At event 212, the UE 14 forms a SIP 200OK message to respond to the SIP Invite. The UE 14 places the PSAP PUID in the ‘To Header’ and its own UE PUID in the ‘From Header’. The SIP 200OK is then sent to the P-CSCF 16. As a note, according to the 3GPP2 specification, the P-CSCF 16 may not allow an emergency call initialization by means of a SIP Invite that has a PSAP PUID in the ‘To Header’. However, the message sent at event 212 is not a SIP Invite initialization message, but instead may be a SIP 200OK. Therefore, as indicated at event 214, the P-CSCF 16 does allow the message that has the PSAP PUID in the ‘To Header’. It should be noted that the P-CSCF 16 typically needs to be aware of and ready to receive the SIP 200OK or else it might reject the SIP 200OK. After the P-CSCF 16 has received the SIP Invite from the PSAP 22, the P-CSCF 16 can be made aware that the UE 14 might send the 200OK.

At events 216, 218, and 220, the P-CSCF 16 routes the SIP 200OK, via the S-CSCF 18 and the E-CSCF 20, to the PSAP 22. At event 222, the PSAP 22 forms a SIP ACK message to respond to the SIP 200OK. The PSAP 22 puts the UE PUID in the ‘To Header’ and its own PSAP PUID in the ‘From Header’ and sends the SIP ACK to the E-CSCF 20. At events 224, 226, and 228, the SIP ACK is then routed via the S-CSCF 18 and the P-CSCF 16 to the UE 14. At this point, the setup of the emergency call back is complete, as indicated at event 230. It should be appreciated that FIG. 2 is merely illustrative of one call flow for one embodiment of the present disclosure and that the present disclosure is not limited to only the illustrated call flow. Other call flows would occur for the numerous other embodiments disclosed herein.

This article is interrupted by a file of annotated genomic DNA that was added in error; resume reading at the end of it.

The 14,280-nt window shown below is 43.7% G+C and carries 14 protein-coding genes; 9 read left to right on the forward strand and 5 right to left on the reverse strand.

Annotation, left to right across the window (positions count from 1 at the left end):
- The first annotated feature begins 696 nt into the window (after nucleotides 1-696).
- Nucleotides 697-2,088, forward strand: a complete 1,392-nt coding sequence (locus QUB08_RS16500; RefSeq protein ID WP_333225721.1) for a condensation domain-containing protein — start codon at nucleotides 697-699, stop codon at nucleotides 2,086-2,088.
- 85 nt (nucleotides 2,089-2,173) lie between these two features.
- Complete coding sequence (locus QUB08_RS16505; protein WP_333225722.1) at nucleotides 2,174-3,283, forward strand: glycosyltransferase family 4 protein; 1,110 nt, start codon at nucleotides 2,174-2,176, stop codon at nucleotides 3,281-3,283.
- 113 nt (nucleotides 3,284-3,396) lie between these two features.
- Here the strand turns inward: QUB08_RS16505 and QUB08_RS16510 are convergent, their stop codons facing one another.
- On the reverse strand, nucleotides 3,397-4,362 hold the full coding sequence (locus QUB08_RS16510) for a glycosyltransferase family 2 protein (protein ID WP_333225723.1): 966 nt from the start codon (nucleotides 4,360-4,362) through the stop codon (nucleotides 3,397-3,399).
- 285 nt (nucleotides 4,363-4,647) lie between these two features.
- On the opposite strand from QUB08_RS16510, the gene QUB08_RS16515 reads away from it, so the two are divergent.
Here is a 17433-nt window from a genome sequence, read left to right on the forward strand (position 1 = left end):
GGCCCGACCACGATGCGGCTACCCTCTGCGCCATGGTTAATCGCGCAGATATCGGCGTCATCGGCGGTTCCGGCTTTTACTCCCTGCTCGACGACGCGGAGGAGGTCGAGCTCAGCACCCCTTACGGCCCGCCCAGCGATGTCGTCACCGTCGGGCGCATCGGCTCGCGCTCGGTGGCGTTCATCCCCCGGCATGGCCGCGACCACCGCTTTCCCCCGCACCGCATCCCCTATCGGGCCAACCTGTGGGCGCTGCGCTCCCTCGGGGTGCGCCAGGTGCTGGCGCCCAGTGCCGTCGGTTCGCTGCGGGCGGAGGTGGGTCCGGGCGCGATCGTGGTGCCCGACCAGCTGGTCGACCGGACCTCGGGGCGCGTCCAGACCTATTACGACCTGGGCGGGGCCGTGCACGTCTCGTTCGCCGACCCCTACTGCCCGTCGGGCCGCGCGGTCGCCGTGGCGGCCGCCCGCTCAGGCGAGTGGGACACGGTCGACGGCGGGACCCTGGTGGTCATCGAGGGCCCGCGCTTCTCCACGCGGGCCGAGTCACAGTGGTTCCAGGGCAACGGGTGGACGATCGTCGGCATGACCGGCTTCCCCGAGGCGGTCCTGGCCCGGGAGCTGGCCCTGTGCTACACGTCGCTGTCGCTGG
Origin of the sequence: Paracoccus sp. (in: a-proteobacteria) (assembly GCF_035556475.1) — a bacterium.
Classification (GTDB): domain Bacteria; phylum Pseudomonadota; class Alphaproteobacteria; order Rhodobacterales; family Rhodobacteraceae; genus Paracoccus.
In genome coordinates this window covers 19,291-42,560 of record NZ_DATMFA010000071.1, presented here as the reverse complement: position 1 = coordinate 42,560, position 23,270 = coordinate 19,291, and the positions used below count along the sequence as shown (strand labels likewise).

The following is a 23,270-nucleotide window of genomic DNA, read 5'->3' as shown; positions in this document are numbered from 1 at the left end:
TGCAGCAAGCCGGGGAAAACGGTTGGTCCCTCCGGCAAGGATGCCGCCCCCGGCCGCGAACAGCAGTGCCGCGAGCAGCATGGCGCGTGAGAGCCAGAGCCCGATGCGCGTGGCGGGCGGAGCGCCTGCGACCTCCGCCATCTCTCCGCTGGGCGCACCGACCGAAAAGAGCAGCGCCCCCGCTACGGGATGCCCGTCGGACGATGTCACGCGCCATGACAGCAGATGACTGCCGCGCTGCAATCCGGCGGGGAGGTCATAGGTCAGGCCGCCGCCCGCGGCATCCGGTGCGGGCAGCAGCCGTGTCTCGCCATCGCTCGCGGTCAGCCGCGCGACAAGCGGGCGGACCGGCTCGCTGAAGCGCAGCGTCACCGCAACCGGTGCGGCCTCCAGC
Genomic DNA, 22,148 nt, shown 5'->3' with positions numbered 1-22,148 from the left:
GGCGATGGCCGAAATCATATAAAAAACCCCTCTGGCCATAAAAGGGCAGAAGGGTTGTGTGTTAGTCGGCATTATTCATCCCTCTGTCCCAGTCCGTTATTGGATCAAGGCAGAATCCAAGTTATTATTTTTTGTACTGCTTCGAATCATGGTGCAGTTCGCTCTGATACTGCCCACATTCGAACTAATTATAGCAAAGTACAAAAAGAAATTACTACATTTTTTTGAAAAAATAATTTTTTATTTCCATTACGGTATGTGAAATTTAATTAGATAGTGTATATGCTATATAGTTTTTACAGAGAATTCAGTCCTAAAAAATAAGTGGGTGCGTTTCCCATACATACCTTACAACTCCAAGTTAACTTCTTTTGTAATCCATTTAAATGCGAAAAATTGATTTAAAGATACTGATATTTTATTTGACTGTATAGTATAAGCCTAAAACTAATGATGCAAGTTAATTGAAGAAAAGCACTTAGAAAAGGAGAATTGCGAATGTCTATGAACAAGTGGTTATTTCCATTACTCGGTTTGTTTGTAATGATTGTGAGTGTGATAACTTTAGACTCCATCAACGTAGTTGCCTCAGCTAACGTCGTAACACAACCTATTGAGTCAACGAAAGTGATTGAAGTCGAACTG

FIG. 3 illustrates a wireless communications system including an embodiment of the UE 14. The UE 14 is operable for implementing aspects of the disclosure, but the disclosure should not be limited to these implementations. Though illustrated as a mobile phone, the UE 14 may take various forms including a wireless handset, a pager, a personal digital assistant (PDA), a portable computer, a tablet computer, or a laptop computer. Many suitable devices combine some or all of these functions. In some embodiments of the disclosure, the UE 14 is not a general purpose computing device like a portable, laptop or tablet computer, but rather is a special-purpose communications device such as a mobile phone, a wireless handset, a pager, a PDA, or a telecommunications device installed in a vehicle. In another embodiment, the UE 14 may be a portable, laptop or other computing device. The UE 14 may support specialized activities such as gaming, inventory control, job control, and/or task management functions, and so on.